Join Maxim Jago for an in-depth discussion in this video Exploring Creative Suite Production Premium, part of Premiere Pro CS5 for Avid Editors.
The integration between Premiere Pro, and other applications in the Creative Suite, like Photoshop, or After Effects, or Soundbooth, is just pure rock and roll. It's absolutely lovely, and it's one of the reasons that so many people, even in the high level broadcast are really rushing for Premiere Pro right now. Because it lets you really benefit from all of the best aspects of those applications without having to worry about importing and exporting and file formats and all of the Compression settings. I would like to just show you a few examples of how this works, and how easy this is to do. First of all, let's look at Photoshop documents.
If I import a document to my Project panel, which I can do by just double-clicking, and let me see now, I've got a Photoshop document right here. Let's open this up. Now, when I open a Photoshop document into Premiere Pro so I'm just importing it like any other document. I get several options. I get the option to merge all the layers effectively into a flattened image. I get to merge selected layers so I can say, all right, I can have these ones, for example. I can choose individual layers, which means I'll get separate items for each layer in my Project panel, or I can import as a sequence.
Now if I import it as a sequence, Premiere Pro will generate a sequence and put each layer in its own position. And I can then have each layer at its own size. So, for example, I've got some text here, that'll be a small frame size, or I can have document size, where each layer is set to have the same size as everything else. And that option is usually better because it maintains the position on screen for each of those layer elements. So, I'm going to choose Sequence and click OK. And then what you will get is a folder that contains each of the layers plus a sequence that represents the total image.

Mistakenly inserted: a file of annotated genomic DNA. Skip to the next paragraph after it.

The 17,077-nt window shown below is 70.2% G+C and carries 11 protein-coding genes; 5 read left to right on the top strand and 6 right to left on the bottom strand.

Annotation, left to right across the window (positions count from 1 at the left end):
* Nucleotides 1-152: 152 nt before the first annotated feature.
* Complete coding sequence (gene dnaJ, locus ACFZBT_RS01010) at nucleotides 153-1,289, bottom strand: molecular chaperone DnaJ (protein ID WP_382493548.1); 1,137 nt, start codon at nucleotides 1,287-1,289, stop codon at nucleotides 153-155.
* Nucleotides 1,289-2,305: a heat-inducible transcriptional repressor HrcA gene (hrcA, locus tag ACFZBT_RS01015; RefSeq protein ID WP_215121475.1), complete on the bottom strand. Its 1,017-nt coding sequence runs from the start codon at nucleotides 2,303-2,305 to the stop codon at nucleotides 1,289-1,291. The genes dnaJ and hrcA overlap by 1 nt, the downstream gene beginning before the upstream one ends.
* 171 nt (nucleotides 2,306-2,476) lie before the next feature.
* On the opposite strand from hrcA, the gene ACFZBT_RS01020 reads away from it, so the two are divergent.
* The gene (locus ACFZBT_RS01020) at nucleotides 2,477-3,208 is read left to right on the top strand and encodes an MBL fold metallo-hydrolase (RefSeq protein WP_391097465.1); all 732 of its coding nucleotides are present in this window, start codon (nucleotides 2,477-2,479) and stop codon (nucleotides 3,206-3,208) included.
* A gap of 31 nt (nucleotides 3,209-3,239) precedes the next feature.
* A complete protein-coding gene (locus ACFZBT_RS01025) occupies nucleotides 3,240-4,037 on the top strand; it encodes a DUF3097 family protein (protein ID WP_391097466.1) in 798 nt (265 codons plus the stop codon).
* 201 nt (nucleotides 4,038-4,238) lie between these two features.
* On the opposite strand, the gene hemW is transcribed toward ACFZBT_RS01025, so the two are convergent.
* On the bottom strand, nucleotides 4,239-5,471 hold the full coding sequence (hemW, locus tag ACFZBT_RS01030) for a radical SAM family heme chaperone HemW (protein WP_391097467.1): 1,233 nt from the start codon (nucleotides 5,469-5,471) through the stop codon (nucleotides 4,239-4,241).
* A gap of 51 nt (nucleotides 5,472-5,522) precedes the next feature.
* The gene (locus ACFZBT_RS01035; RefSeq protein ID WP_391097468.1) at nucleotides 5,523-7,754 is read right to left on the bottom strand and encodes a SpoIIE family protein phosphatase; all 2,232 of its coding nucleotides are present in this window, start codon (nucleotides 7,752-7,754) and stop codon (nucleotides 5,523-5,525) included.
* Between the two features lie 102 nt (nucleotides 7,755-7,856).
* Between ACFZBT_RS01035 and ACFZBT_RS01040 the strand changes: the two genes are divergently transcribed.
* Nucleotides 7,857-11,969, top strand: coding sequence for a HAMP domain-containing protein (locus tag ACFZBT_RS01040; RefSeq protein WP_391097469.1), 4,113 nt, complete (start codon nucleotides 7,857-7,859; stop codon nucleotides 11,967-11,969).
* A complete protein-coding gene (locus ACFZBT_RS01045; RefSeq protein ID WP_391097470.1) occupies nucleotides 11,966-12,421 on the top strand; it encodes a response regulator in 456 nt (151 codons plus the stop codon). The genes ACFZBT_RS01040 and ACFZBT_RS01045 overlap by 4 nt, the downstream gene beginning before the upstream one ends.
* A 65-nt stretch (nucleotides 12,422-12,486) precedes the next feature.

I'm going to Drag and Drop this straight into a sequence that I've got already on the Timeline. And just take a look at that. There it is. Now this is a graphic with, I love this guy's expression. I'm just going to stretch this out a little, let me just Zoom In a bit. There we go. So, this is made from multiple layers all embedded together into a single sequence and there it is on my Timeline. Now the thing about doing it this way, is that the sequence will, itself, have a finite duration. You can probably just see the little triangles, just there, and just there at the top right-hand corner. I'm getting my Trim Handles, when I hover the mouse over the edges. I can't trim this out at all, because the sequence has a finite duration even if individual graphic elements don't.
So, if I go into that sequence, I'm going to double -click on it and I'm going to re-size my Timeline so you can see what's going on a bit better. There we go. If I Zoom In using the Plus key on my keyboard, you can see I've got my standard 150 frame duration for my graphics and these can be extended. So, I'm just going to lasso all of them and drag them way out, maybe, I don't know, I'll get a minute's worth or so. If I now toggle back to my other sequence, which I can do by clicking on the tab at the top of the Timeline panel here, you'll notice that one of those triangles has disappeared. That's because I've now made the sequence longer.